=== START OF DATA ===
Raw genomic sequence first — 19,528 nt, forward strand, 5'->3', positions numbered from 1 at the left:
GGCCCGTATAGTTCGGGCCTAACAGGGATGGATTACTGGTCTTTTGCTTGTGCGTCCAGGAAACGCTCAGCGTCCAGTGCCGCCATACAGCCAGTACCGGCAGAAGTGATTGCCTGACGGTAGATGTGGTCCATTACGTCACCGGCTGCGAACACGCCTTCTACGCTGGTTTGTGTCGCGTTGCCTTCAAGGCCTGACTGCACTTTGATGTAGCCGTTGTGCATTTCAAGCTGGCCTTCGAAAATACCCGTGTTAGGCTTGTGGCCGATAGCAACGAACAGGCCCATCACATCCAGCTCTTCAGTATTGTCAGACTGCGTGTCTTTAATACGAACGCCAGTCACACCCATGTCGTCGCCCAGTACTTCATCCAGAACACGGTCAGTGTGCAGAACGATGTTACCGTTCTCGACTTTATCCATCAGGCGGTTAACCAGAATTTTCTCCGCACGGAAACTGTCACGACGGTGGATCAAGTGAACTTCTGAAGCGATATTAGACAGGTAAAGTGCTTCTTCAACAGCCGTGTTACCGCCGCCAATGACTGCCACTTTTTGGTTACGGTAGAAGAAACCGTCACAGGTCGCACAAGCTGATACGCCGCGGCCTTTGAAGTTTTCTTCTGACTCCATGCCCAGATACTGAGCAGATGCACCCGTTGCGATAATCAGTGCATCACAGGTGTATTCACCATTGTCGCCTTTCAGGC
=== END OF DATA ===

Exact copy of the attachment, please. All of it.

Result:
Raw genomic sequence first — 19,528 nt, forward strand, 5'->3', positions numbered from 1 at the left:
GGCCCGTATAGTTCGGGCCTAACAGGGATGGATTACTGGTCTTTTGCTTGTGCGTCCAGGAAACGCTCAGCGTCCAGTGCCGCCATACAGCCAGTACCGGCAGAAGTGATTGCCTGACGGTAGATGTGGTCCATTACGTCACCGGCTGCGAACACGCCTTCTACGCTGGTTTGTGTCGCGTTGCCTTCAAGGCCTGACTGCACTTTGATGTAGCCGTTGTGCATTTCAAGCTGGCCTTCGAAAATACCCGTGTTAGGCTTGTGGCCGATAGCAACGAACAGGCCCATCACATCCAGCTCTTCAGTATTGTCAGACTGCGTGTCTTTAATACGAACGCCAGTCACACCCATGTCGTCGCCCAGTACTTCATCCAGAACACGGTCAGTGTGCAGAACGATGTTACCGTTCTCGACTTTATCCATCAGGCGGTTAACCAGAATTTTCTCCGCACGGAAACTGTCACGACGGTGGATCAAGTGAACTTCTGAAGCGATATTAGACAGGTAAAGTGCTTCTTCAACAGCCGTGTTACCGCCGCCAATGACTGCCACTTTTTGGTTACGGTAGAAGAAACCGTCACAGGTCGCACAAGCTGATACGCCGCGGCCTTTGAAGTTTTCTTCTGACTCCATGCCCAGATACTGAGCAGATGCACCCGTTGCGATAATCAGTGCATCACAGGTGTATTCACCATTGTCGCCTTTCAGGC